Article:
In talking to liberals, I often hear, "I'm not a Democrat. I'm a Progressive." In this statement, they say "Democrat" with a tired groan, as though the Democratic party was some silly, passé idea like the Hindenburg or those antique bikes with the huge front wheels. Meanwhile, they say "Progressive," with an air of invigoration like people moan "that was soooo good" after a delicious meal.
In the 2008 campaign season, the words "hope" and "change" cling to Progressivism's back like cheery little parasites. Progressivism, we were all promised, was the cure to eight years of seriously bad shit. Surely, I thought, this Progressive business will push the brainwashed Democrats in D.C. left. This will bring them home.
Unfortunately, centrist Democrats have sucked Progressives into their machine. In fact, Tom Matzzie, who used to be the Washington director of MoveOn, frequently attended lavish parties thrown by political moguls. There's a reason independent journalists don't accept invitations to these kind of schmoozefests. Once you take something from the political elite, they expect favors in turn.
Matzzie argued he was building bridges, but what he in fact did was help to sell out the Progressive movement of MoveOn. Instead of fearing the online revolution, the Democrats adopted MoveOn as their own personal voter Rolodex. Come campaign season, the Obama camp nodded at MoveOn, and MoveOn stepped into line.
While using the brilliant mode of small contributions en masse to get local "Progressive" candidates elected, MoveOn backed a presidential candidate, who is centrist on most of the big issues.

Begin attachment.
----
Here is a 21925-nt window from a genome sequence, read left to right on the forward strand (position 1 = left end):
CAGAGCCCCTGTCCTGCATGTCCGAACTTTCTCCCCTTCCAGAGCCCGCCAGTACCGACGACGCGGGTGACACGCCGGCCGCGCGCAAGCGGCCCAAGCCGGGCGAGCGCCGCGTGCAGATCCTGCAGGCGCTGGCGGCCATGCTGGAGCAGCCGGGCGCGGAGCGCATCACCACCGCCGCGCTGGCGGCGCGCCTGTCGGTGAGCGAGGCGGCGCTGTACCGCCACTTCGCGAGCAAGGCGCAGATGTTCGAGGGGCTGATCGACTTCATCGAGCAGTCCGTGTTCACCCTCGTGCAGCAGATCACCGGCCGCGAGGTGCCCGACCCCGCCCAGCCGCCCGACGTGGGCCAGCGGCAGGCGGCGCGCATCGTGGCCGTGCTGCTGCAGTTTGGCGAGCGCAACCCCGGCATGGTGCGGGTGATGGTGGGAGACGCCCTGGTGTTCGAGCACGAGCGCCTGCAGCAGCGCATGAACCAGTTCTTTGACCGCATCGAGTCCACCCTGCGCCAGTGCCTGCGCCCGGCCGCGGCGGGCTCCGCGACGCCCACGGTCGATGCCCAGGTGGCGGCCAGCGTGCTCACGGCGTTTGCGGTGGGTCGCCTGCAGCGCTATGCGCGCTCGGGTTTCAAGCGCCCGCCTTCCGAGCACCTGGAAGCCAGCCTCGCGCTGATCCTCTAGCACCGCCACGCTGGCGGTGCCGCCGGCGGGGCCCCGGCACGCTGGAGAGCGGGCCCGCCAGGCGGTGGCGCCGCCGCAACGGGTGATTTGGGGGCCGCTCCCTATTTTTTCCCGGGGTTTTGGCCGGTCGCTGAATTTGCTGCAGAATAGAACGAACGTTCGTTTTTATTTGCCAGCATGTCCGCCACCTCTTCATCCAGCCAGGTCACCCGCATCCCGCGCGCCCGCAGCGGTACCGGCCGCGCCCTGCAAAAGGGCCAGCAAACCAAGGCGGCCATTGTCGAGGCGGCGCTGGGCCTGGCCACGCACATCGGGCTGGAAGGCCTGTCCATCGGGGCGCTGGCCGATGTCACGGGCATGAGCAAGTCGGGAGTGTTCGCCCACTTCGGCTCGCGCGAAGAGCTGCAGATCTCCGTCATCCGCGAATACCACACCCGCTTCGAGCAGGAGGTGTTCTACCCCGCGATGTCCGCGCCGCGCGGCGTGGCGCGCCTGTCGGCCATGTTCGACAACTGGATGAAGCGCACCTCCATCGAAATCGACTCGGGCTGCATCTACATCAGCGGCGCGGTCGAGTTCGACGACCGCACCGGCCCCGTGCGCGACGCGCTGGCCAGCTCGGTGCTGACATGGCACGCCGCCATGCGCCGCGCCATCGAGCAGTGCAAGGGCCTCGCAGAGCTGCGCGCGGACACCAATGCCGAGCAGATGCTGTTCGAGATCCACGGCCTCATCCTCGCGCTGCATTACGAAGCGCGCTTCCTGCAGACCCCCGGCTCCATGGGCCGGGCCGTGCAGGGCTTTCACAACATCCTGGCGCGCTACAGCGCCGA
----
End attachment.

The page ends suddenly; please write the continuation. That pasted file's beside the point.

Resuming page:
The media has been drooling about the Obama-Clinton pleasantry orgy, dutifully documenting how the two have very little to disagree about other than Hillary voted to go to war, while Barack only chose to vote for its continuation.
If someone is getting stabbed, and the initial attacker puts down the knife and walks away, and another person appears, picks up the knife, and resumes stabbing, do you think the victim can tell the difference between the two attackers? Ladies and Gentlemen: I bring you Hillary Clinton and Barack Obama in metaphor. Iraqis can't really tell which fucker had the knife first.
But apparently MoveOn sees a really big difference because Barack is the Progressive movement's guy. However, MoveOn shouldn't have to shoulder the entire blame for this new left movement getting sucked into the center-right.
MoveOn is only the most recent, and largest, "It's the best we can do" domino to fall. Still, I understood why Bob, the comic, wrinkled his nose at the idea of Progressivism. Weren't they supposed to be the champions of the left? Weren't they the outraged hordes crying for impeachment and a full, timely pull-out of Iraq?
Maybe it was my fault for assuming all Progressives wanted the same things. Maybe it was time to stop thinking in labels, like Bob suggested. Maybe Progressivism wasn't inherently good because it was a new solution to the Democratic and Republican stalemates. No ideology is a permanent solution, not even the spunky lads and ladies of MoveOn.
There always must be a skeptical, independent presence pushing the Progressives left. Just as independent journalists were so badly needed in the lead up to, and throughout, the Iraq invasion, so now we need independents in politics to act as watchdogs for Progressives so they're not further sucked into the centrist Democratic party.
A good idea is a good idea, whether it comes from a Conservative, liberal, Democrat, Republican, Progressive, or even a comic, one rainy Friday night in a dive comedy club. The point is we must always be independent of labels. We must always actively critique movements like Progressivism especially when they assume the role of representing liberal ideologies.
Money and prestige can pervert even the most stalwart revolutionary, and is up to independents to continue the fight to preserve vehicles of change so Progressivism doesn't begin to stink like rotting cheese.